Lost in the intense focus on the financial crisis was a report in the British Guardian newspaper that the Bush administration had turned down an Israeli request that Washington green-light an Israeli air strike against Iranian nuclear facilities.
According to the report, Israel gave serious thought this spring to launching a military strike on Iran's nuclear sites but was told by President Bush that he would not support it and did not expect to revise that view for the rest of his presidency, senior European diplomatic sources have told the Guardian.
Prime Minister Ehud Olmert presented the request to Bush in a one-on-one meeting on May 14 during the president's trip to Israel for the 60th anniversary of the state's founding.
The Guardian's sources, who work for a European head of government who was later briefed about the exchange, said Olmert had concluded that the American position was unlikely to change during the remaining months of the Bush administration's tenure.
If the report is true, we can stop wondering about whether America will approve, or participate in an attack aimed at preventing Iran from acquiring a nuclear weapon.
Fearing the pressure of a third front, the administration has apparently decided to kick the can down the road for the next president to pick up. In turn, that would reflect an assessment that Iran is insufficiently close to the finish line to justify an attack anytime soon, if at all. There are also signs of a gathering consensus that the West will just have to learn to live with an Iranian bomb.
The irony is that this report, which states that a military option has been taken off the table, comes as the world is ever more convinced that the Islamic republic is proceeding with its nuclear military plans. In a report released earlier this month, the United Nations' nuclear weapons watchdog, the International Atomic Energy Agency, said Iran tried to refit a long-distance missile to carry a nuclear payload.
The IAEA report states that Iran has increased the number of centrifuges to 3,800 and increased their speed and efficiency, and doubled its production of low-enriched uranium over the past four months, a pace that would allow it to accelerate the production of a nuclear bomb.
Most disturbing, Western intelligence officials told the Daily Telegraph that 50 to 60 tons of uranium -- which at weapons-grade level would be enough to produce five to six atom bombs -- has disappeared from the main production facility at Isfahan.
The new information convinced Russia and China, the veto-wielding powers on the U.N. Security Council least inclined towards confrontation with Iran, to agree to a new declaration reaffirming the previous sanctions -- although not to a new round of intensified sanctions as proposed by France. That may be a grossly inadequate response, but it underscores the near-unanimity with which Western leaders, at least, regard Iran as a dangerous regime about to get far more dangerous unless stopped.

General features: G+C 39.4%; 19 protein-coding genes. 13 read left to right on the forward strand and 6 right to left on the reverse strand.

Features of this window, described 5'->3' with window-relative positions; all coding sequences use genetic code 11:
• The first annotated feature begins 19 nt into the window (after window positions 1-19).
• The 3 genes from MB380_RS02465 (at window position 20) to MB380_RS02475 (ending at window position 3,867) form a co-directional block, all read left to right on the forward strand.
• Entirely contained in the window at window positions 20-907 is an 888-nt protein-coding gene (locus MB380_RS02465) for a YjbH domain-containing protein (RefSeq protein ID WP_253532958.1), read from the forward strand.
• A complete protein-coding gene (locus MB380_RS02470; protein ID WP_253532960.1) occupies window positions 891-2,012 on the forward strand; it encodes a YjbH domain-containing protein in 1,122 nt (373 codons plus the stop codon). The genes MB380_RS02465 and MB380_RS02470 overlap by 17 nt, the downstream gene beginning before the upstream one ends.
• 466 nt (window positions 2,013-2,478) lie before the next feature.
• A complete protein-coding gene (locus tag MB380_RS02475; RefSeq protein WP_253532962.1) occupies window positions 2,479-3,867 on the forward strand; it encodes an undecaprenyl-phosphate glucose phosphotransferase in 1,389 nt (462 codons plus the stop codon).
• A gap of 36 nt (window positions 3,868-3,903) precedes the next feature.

That's easier said than done. Sanctions which could leverage successful diplomacy so that Iran stands down can only work if they are cast more widely and intensify. It's unfortunate, then, that last week Democrats in the House Foreign Affairs Committee shelved a nonbinding "statement of policy" proposed by Rep. Gary Ackerman (D-N.Y.) that would urge the president to work with other countries to impose "stringent inspection requirements on all persons, vehicles, ships, planes, trains and cargo entering or departing Iran."
Notwithstanding an assurance that "nothing in this resolution shall be construed as an authorization of the use of force against Iran," the Ackerman statement was seen as opening a back door for war, since Iran might take what amounts to a naval blockade as a casus belli, a justification for war.
This reprised the battle last year over Sen. Hillary Clinton's vote for the Kyl-Lieberman amendment designating Iran's Revolutionary Guard Corps as a terrorist group. For this, Clinton was roundly attacked by Sen. Barack Obama, on the grounds that the amendment could be used by the administration "to justify an attack on Iran as a part of the ongoing war in Iraq." Kyl-Lieberman had the same assurance found wanting this time.
The presidential candidates should tell the American people the truth: We are either going to have to live with an Iranian bomb and make the adjustments that will require, or press for sanctions intense enough to risk being understood as an act of war by the Iranians. There are no other alternatives.
David Twersky is a veteran journalist based in New York City.